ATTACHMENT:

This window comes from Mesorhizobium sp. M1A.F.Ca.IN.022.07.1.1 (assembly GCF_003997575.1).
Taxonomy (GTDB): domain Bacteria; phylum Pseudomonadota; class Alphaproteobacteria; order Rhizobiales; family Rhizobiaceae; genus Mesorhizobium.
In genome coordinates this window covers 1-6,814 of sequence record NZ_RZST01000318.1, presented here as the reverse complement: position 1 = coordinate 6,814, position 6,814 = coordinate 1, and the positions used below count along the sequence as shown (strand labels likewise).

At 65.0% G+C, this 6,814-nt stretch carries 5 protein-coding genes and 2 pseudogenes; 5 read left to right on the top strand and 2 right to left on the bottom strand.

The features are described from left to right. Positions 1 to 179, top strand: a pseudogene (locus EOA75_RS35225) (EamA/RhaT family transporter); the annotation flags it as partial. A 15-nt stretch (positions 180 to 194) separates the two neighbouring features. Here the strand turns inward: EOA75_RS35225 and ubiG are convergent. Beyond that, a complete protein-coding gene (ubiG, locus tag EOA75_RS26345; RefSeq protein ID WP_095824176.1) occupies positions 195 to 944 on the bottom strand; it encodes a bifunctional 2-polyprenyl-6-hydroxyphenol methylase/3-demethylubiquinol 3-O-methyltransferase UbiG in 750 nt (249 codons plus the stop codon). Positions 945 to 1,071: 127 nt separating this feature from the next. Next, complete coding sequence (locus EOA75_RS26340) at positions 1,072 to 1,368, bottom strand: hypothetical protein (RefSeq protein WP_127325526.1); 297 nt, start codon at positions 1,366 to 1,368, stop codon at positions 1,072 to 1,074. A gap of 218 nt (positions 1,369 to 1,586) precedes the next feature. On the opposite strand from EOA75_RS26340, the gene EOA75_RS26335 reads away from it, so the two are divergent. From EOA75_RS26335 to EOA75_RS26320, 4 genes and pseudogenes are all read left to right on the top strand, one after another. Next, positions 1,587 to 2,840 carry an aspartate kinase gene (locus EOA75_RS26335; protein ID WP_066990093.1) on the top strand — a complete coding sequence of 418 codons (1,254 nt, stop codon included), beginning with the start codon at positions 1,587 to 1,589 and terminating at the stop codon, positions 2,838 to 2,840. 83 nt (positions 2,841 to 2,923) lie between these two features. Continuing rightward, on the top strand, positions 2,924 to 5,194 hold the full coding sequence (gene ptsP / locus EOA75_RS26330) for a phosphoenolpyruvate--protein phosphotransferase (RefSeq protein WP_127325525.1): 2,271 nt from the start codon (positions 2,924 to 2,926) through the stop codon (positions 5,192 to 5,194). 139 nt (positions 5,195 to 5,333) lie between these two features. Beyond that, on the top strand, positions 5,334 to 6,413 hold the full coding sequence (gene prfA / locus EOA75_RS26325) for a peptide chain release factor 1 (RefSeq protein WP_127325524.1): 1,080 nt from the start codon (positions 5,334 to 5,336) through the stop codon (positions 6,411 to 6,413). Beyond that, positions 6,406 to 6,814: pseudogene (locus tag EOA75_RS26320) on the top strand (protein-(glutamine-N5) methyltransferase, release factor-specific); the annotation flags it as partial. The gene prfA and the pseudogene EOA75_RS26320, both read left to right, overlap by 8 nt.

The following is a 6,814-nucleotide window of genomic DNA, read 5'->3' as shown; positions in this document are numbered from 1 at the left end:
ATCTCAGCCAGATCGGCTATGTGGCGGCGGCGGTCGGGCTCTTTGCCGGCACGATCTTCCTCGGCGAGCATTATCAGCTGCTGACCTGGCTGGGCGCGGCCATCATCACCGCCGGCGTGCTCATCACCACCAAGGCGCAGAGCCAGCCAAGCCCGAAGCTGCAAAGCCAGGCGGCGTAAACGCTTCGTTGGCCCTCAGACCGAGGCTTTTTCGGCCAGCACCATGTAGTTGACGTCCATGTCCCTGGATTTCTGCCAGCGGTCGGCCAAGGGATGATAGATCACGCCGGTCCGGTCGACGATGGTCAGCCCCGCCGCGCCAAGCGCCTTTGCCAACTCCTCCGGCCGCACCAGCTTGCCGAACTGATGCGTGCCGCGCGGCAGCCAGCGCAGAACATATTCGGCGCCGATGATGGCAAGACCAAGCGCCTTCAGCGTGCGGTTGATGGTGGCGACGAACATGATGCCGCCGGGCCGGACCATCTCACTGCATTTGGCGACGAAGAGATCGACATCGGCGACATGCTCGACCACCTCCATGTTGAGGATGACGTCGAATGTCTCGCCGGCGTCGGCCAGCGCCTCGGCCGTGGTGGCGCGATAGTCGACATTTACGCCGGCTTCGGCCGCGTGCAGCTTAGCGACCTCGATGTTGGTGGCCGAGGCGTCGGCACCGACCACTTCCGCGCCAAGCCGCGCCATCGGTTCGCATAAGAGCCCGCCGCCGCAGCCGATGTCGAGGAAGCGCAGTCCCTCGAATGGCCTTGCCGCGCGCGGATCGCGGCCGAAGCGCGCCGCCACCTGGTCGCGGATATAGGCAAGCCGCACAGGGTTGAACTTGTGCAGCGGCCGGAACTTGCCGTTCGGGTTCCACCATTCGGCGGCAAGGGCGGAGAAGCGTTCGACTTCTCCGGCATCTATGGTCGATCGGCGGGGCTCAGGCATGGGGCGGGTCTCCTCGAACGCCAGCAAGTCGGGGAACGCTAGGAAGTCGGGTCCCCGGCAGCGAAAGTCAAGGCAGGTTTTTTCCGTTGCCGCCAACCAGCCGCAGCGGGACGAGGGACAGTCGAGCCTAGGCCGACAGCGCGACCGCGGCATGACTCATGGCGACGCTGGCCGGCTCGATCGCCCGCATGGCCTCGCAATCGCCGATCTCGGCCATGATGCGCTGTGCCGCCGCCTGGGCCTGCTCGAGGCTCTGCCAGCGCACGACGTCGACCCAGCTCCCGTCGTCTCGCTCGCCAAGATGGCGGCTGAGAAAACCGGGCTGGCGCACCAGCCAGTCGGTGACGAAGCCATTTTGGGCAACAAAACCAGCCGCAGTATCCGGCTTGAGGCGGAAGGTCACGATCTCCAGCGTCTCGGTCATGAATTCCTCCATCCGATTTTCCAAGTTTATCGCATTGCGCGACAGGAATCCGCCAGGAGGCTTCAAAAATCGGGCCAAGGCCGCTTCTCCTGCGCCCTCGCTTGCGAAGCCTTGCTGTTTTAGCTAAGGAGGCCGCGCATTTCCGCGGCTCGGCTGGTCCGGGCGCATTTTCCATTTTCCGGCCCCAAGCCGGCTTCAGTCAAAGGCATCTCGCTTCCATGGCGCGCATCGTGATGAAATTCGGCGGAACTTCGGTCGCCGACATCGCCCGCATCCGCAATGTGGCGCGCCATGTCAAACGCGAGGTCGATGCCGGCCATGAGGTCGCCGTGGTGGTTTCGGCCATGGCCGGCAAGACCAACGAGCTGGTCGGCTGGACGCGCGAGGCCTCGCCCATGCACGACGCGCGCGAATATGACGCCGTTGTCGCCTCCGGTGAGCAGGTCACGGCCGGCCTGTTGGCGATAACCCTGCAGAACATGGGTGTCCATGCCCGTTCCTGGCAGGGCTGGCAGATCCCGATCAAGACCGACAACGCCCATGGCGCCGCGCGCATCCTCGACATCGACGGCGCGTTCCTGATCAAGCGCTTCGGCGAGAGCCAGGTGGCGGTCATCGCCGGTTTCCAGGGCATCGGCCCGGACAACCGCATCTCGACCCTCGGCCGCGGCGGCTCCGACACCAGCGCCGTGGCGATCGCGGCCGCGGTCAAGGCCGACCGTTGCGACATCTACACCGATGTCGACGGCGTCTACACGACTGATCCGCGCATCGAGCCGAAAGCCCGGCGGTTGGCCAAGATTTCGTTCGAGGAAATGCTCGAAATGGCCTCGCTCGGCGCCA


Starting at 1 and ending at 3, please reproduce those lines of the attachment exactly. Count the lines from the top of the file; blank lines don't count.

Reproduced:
This window comes from Mesorhizobium sp. M1A.F.Ca.IN.022.07.1.1 (assembly GCF_003997575.1).
Taxonomy (GTDB): domain Bacteria; phylum Pseudomonadota; class Alphaproteobacteria; order Rhizobiales; family Rhizobiaceae; genus Mesorhizobium.
In genome coordinates this window covers 1-6,814 of sequence record NZ_RZST01000318.1, presented here as the reverse complement: position 1 = coordinate 6,814, position 6,814 = coordinate 1, and the positions used below count along the sequence as shown (strand labels likewise).